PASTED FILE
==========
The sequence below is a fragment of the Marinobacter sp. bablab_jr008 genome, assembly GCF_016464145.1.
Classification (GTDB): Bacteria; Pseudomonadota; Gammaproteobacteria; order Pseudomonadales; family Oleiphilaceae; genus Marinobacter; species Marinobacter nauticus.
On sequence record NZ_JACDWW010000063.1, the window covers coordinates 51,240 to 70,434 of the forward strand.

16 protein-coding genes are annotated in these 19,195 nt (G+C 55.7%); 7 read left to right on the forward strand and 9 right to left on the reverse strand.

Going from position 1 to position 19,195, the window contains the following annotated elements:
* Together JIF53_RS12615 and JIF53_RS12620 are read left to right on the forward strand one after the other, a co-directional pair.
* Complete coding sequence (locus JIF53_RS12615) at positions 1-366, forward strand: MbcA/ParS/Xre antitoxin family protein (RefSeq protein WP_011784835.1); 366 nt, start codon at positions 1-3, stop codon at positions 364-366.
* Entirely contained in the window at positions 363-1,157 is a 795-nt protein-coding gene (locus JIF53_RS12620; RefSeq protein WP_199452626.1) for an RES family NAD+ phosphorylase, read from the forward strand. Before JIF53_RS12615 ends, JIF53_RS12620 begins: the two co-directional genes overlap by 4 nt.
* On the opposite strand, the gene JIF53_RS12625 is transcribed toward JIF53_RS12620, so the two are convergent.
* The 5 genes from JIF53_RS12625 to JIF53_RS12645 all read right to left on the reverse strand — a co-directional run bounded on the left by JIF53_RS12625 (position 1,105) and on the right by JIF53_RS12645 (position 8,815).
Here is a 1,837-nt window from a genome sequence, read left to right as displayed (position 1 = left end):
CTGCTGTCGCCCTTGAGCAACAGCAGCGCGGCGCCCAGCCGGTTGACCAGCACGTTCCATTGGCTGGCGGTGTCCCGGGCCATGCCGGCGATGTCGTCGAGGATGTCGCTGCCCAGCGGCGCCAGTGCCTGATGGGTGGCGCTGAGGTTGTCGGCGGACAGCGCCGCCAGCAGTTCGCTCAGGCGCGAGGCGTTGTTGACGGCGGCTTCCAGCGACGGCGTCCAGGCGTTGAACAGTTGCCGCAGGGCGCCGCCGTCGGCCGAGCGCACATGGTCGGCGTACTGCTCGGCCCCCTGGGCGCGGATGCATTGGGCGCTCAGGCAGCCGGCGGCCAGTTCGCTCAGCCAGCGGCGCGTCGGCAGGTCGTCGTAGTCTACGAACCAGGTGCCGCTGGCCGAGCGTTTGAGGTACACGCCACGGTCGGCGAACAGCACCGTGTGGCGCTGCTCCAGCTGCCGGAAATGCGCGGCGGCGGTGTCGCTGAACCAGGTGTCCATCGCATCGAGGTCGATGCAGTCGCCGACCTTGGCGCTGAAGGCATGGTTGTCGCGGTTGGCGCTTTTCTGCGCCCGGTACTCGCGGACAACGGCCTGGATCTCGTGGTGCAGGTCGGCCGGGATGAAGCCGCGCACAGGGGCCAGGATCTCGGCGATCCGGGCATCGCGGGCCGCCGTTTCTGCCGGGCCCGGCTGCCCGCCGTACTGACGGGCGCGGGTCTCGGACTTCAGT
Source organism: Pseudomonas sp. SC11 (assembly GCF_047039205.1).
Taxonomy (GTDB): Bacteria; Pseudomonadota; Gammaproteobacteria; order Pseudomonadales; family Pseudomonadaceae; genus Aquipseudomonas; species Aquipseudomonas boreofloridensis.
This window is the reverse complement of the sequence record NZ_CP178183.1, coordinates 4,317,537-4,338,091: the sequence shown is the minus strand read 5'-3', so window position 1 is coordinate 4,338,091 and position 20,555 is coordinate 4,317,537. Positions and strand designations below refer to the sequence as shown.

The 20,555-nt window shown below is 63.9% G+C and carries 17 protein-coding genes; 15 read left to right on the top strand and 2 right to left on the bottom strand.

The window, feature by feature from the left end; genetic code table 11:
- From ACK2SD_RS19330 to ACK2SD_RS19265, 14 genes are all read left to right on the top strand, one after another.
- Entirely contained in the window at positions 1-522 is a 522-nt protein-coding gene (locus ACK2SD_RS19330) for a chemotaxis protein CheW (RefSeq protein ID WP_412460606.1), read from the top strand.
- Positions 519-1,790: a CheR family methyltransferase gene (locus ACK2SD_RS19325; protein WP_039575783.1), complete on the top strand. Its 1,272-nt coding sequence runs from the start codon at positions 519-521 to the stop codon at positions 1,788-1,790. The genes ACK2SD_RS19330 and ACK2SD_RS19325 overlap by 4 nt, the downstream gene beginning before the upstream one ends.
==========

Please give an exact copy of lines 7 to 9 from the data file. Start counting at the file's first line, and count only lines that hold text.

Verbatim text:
* Complete coding sequence (locus JIF53_RS12615) at positions 1-366, forward strand: MbcA/ParS/Xre antitoxin family protein (RefSeq protein WP_011784835.1); 366 nt, start codon at positions 1-3, stop codon at positions 364-366.
* Entirely contained in the window at positions 363-1,157 is a 795-nt protein-coding gene (locus JIF53_RS12620; RefSeq protein WP_199452626.1) for an RES family NAD+ phosphorylase, read from the forward strand. Before JIF53_RS12615 ends, JIF53_RS12620 begins: the two co-directional genes overlap by 4 nt.
* On the opposite strand, the gene JIF53_RS12625 is transcribed toward JIF53_RS12620, so the two are convergent.